This review has not been misplaced. Those who have tasted the music of Charles Mingus know he cooks and if you missed his book simmering on the back burner, you're in for a surprise. Published in 1970, Mingus' autobiography, Beneath the Underdog, has long been overshadowed by his music. Yet all of the power, lust, and honesty inherent in his music is no less diminished in his book. The "I played here, then, with such and such" syndrome many jazz biographies and autobiographies fall prey to is not present here. Beneath the Underdog is the powerful story of Mingus the entire man, not just his musical diary.
Mingus relates his story in the third person; thus his autobiography takes the form of a narrative and lends it imaginative possibilities which Mingus takes full advantage of. Writing in the third person creates distance and a sense of perspective, something I think Mingus was looking for when he began. He wrote the book primarily for himself, giving the pain, pleasure, and quest of his life a crystalization not found in music. "I don't care what the world sees, I'm only trying to find out how I feel about myself."
Mingus is an incurable romantic, and though this quality launches him on flights of inspiration and insight into many realms, it flavors his love life with a bit of unwanted syrup. His love life is salted with great pornography, and according to Mingus, he is quite a fucker. This is due in large part to the advice given him early on by Pop Collette, advice given in great detail and designed to get the greatest satisfaction for both partners. "The Mingus Thingus" looms large in his legend.
The book begins liesurely, capturing "the innocence of youth" and the harsh awakenings of a kid growing up in Watts. Lee-Marie, his first and lasting love, and the cello were his islands of sanity in these early years. One of Mingus' recurrent themes centers upon the ability of fate and circumstance to frustrate the best of human intentions, and they do the best they can to bring our man to his knees. Faced with an avalanche of reality, Mingus toys with his cultural alternative of pimping and drags himself, Lee-Marie, and a third lover down a path he regrets.
"And here were three people who had really loved each other at one time fighting uncontrollable, me standing buck-naked and Donna in bra and garter belt and LeeMarie in the middle and we were fighting and not knowing why and all the things that had stood for heaven stood for pure Hell!"
With the help of musicians Red Callender and Buddy Collette, Mingus traded in his cello to slap the bass for bread around Los Angeles. Mingus was swept up by the wave of be-bop and Mingus broadens the word to encompass an entire way of life. The mystic god with wings, The Bird (Charlie Parker) guides and counsels Mingus with music and parables of the enlightened soul. He develops a close relationship with Fats Navarro while they were with the Lionel Hampton Band. Fats came across earthy, a hard reality man. He helped clarify what Mingus had tasted in the business of black jazz. The white controlled clubs, unions, and record companies combined to control the circumstances of black musicians. (Mingus eventually attempts to begin a school for jazz musicians, a venture that has met with varying success.) The thing these two teachers and friends to Mingus had in common were their mutual self-destruction by drugs. Heroin compounded Fats' TB condition, and Mingus witnessed the dying flame of a will beaten by his fate and circumstance. A particular strength of Mingus is his clarity of vision and his ability to question what is in the light of what his sense of beauty says should be. This gives him an intensely personal perspective and either keeps him from making the same mistakes as his peers or else helps him rebound from the agony of his own situation.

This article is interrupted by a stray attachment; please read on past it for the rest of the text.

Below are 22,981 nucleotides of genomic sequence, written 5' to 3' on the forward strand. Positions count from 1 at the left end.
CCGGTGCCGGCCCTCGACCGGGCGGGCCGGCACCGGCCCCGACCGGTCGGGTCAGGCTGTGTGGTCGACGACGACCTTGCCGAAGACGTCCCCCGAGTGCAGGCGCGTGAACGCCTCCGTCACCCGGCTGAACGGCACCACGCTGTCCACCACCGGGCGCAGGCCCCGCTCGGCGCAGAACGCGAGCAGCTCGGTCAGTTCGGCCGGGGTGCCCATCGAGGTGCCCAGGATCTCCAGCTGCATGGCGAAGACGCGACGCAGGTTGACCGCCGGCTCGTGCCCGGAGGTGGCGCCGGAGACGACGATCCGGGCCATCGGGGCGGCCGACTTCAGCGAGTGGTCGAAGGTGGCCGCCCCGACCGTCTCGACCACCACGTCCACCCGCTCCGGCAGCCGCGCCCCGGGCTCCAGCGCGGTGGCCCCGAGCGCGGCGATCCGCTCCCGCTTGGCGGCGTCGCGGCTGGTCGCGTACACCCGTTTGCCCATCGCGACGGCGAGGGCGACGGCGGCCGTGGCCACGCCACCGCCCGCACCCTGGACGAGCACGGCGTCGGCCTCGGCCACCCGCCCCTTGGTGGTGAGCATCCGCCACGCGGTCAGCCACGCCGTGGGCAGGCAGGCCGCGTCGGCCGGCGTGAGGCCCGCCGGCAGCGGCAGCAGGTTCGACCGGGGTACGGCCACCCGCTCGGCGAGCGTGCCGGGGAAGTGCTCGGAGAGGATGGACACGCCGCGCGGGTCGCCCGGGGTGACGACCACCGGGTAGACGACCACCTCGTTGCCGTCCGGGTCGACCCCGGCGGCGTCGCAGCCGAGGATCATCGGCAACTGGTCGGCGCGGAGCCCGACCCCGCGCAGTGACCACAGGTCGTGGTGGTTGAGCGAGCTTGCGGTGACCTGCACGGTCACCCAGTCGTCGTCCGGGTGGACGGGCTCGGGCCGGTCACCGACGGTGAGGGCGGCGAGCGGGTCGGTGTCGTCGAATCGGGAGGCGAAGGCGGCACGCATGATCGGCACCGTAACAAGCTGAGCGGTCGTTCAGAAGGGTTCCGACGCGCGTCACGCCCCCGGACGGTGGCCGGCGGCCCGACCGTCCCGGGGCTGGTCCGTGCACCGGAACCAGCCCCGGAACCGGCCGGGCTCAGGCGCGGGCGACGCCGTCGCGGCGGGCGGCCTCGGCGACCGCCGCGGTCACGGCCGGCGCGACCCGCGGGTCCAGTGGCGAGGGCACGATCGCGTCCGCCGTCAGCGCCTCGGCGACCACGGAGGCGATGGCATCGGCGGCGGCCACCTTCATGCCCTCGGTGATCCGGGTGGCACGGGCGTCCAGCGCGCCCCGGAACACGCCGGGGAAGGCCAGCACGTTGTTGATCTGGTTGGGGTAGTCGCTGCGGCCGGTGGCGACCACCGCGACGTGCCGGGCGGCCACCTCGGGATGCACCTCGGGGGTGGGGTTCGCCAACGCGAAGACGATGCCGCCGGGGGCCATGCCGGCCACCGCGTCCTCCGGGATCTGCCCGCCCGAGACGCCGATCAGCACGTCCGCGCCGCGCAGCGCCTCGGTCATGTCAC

There were times when Mingus just couldn't make it. One time, when he couldn't shut out the hum of his own head to eat, sleep, or play, he admitted himself to the Psychiatric ward of Bellvue Hospital in what he discovered was a big mistake. Once in he couldn't get out. Long hours in fruitless head knots with doctors and endless days in hospital beds was bad, but when he overheard talk of shock treatment and lobotomy, he scrambled to pull all the strings he could and got out. Part of this is chronicled in his tune "All The Things You Could Be By Now If Sigmund Freud's Wife Was Your Mother" on the Barnaby Series edition of Charles Mingus Presents: The Charles Mingus Quartet.
Throughout his book, Mingus keeps a restrained perspective on his music. His thoughts and reflections upon music ebb and flow with those of his entire life. Fame and laurels are quickly dismissed as the carrot used to guide the jazzman where the powers that be want him. His aspirations are to transcend the dogma and doctrine of the world and create himself in the image Mingus of the truth and beauty within his own soul. It becomes apparent that his music is one, it not the most important, expression of his quest. His bands became veritable schools for cats like Eric Dolphy (also heard on the previously mentioned Barnaby Series record). Mingus is a relentless leader, demanding, probing, prodding at all times for the self that is, whatever it be. See it, feel it, you can shape it. An existential be-bopper with a flame of hope, a flame that heats the soul and cooks his music and hi book. He has since transcended the be-bop genre, his strength as a jazz I composer blossoming and evidenced in "The Black Saint and I the Sinner Lady" and "Let My Children Hear Music." With his autobiography. Mingus has proven himself an artist capable of expression in yet another form. He's done it before with notes, here he does it with words.
(There is a 30-35 minute A film entitled "Mingus" shot in the early to mid-sixties, which depicts some of his trials in starting his jazz school. The man gets round.)
-- David Bass